10.1 An ethic of independence and diminished filial piety: Chinese widows' support systems in Canada

Wednesday, August 1, 2012: 9:00 AM
Faculty of Economics, TBA
Oral Presentation
Catherine CRAVEN , Sociology , University of British Columbia , Canada
Anne MARTIN-MATTHEWS , Sociology, University of British Columbia, Canada
Carolyn ROSENTHAL , McMaster University , Canada
Lynn MCDONALD , University of Toronto , Canada
The concept of filial piety is often used to frame generational relations and expectations between older adult Chinese parents and their adult children (Chow, 2001). This expectation has been ratified in the Constitution of the People’s Republic of China: “children who have come of age have the duty to support and assist their parents” (in Chow, 2001). Research in other countries further suggests that filial piety is upheld among older adult Chinese immigrants and their adult children (Liu et al., 2000). Our purpose is to examine filial piety in the Canadian context, where 10% of the elderly population is Chinese. We examine generational connections in the context of widowhood.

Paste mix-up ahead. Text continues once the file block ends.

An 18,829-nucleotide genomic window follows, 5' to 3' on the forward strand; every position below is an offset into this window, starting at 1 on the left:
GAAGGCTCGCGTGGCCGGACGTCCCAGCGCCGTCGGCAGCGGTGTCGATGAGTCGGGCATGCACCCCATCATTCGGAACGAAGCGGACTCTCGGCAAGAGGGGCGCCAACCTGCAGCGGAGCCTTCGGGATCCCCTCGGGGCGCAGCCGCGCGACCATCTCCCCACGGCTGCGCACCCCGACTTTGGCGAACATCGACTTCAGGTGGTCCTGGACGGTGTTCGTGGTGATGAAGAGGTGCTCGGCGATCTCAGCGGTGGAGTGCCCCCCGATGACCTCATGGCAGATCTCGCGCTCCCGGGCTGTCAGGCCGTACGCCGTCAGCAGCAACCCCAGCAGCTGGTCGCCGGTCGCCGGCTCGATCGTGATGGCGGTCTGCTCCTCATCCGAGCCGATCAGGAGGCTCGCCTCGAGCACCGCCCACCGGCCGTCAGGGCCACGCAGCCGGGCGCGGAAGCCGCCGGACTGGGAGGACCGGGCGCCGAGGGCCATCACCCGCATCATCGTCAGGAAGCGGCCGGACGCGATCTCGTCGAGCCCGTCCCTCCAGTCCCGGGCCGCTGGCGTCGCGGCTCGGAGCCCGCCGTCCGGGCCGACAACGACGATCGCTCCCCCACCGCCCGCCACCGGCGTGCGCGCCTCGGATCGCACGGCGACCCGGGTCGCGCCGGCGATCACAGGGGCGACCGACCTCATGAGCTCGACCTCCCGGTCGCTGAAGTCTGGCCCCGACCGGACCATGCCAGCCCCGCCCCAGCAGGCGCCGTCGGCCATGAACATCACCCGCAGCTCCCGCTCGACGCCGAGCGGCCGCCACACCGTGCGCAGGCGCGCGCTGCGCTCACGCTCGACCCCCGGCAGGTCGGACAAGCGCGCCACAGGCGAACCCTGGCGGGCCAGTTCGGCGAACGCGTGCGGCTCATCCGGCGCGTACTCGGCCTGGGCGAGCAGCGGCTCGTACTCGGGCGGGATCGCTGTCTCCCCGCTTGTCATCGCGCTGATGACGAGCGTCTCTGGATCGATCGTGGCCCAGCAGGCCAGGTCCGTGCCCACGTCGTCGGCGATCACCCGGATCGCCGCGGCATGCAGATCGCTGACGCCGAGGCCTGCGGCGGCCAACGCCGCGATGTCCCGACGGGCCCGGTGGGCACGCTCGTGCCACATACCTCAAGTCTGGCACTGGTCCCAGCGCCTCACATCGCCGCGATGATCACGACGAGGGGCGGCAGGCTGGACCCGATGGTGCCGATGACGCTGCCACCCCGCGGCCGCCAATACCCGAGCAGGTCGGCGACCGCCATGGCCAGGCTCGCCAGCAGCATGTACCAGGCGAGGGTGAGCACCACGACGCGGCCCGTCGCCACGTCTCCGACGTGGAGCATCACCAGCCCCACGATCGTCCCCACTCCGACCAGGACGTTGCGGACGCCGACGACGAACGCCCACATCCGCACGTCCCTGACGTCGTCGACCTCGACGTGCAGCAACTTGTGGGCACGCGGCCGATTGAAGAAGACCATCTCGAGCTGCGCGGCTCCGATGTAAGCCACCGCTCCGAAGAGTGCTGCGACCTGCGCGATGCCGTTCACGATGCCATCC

We conducted twenty in-depth interviews with foreign-born Chinese widows living in Toronto, Canada. Participants were recruited through a charitable social services agency, ranged in age from 70 to 88 years (median 79 years), and had lived in Canada an average of 16 years. Interviews were conducted in Mandarin or Cantonese, tape-recorded, transcribed and translated into English. Responses were coded using Lopata’s (1996) categories of support in widowhood (social, financial, service and emotional). We adopt a life course approach examining “widowhood in the context of past and current life experiences and behaviours…” (Chambers, 2000).

While the predominant paradigm suggests high levels of filial piety in Chinese culture, elderly immigrant widows living in Canada describe a much more nuanced situation: adult children fulfill some filial obligations, yet the widows experience high levels of independence, loneliness and aloneness, even though over half of them live with a child. Many actively resist intergenerational dependence and express a desire to not burden their children. The combination of being widowed and in receipt of health and financial support from a welfare state affords these elderly women the opportunity to realize their ethic of independence.